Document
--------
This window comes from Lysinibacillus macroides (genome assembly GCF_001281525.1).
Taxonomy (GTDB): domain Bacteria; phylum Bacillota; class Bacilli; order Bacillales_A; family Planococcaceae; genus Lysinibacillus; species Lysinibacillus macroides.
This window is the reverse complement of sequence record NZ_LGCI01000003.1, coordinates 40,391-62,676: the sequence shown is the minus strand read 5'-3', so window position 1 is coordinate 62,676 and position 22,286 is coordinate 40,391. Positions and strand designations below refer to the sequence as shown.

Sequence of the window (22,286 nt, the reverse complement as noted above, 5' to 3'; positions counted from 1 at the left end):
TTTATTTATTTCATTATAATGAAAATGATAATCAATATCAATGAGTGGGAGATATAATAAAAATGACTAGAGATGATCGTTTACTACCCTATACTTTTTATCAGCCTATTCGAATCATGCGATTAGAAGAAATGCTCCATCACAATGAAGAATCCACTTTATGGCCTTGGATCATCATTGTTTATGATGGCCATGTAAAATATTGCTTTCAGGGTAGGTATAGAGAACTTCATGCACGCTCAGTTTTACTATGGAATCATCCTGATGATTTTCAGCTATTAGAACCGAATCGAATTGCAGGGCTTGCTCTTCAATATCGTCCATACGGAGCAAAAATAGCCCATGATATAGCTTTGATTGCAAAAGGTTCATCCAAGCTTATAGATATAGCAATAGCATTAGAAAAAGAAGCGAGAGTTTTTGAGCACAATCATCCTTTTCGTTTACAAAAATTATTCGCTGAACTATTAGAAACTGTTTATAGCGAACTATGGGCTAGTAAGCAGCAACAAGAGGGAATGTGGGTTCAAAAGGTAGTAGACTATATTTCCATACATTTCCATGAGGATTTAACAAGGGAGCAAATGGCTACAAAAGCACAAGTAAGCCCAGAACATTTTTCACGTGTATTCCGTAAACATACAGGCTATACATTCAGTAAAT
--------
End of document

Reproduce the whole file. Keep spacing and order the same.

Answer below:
This window comes from Lysinibacillus macroides (genome assembly GCF_001281525.1).
Taxonomy (GTDB): domain Bacteria; phylum Bacillota; class Bacilli; order Bacillales_A; family Planococcaceae; genus Lysinibacillus; species Lysinibacillus macroides.
This window is the reverse complement of sequence record NZ_LGCI01000003.1, coordinates 40,391-62,676: the sequence shown is the minus strand read 5'-3', so window position 1 is coordinate 62,676 and position 22,286 is coordinate 40,391. Positions and strand designations below refer to the sequence as shown.

Sequence of the window (22,286 nt, the reverse complement as noted above, 5' to 3'; positions counted from 1 at the left end):
TTTATTTATTTCATTATAATGAAAATGATAATCAATATCAATGAGTGGGAGATATAATAAAAATGACTAGAGATGATCGTTTACTACCCTATACTTTTTATCAGCCTATTCGAATCATGCGATTAGAAGAAATGCTCCATCACAATGAAGAATCCACTTTATGGCCTTGGATCATCATTGTTTATGATGGCCATGTAAAATATTGCTTTCAGGGTAGGTATAGAGAACTTCATGCACGCTCAGTTTTACTATGGAATCATCCTGATGATTTTCAGCTATTAGAACCGAATCGAATTGCAGGGCTTGCTCTTCAATATCGTCCATACGGAGCAAAAATAGCCCATGATATAGCTTTGATTGCAAAAGGTTCATCCAAGCTTATAGATATAGCAATAGCATTAGAAAAAGAAGCGAGAGTTTTTGAGCACAATCATCCTTTTCGTTTACAAAAATTATTCGCTGAACTATTAGAAACTGTTTATAGCGAACTATGGGCTAGTAAGCAGCAACAAGAGGGAATGTGGGTTCAAAAGGTAGTAGACTATATTTCCATACATTTCCATGAGGATTTAACAAGGGAGCAAATGGCTACAAAAGCACAAGTAAGCCCAGAACATTTTTCACGTGTATTCCGTAAACATACAGGCTATACATTCAGTAAAT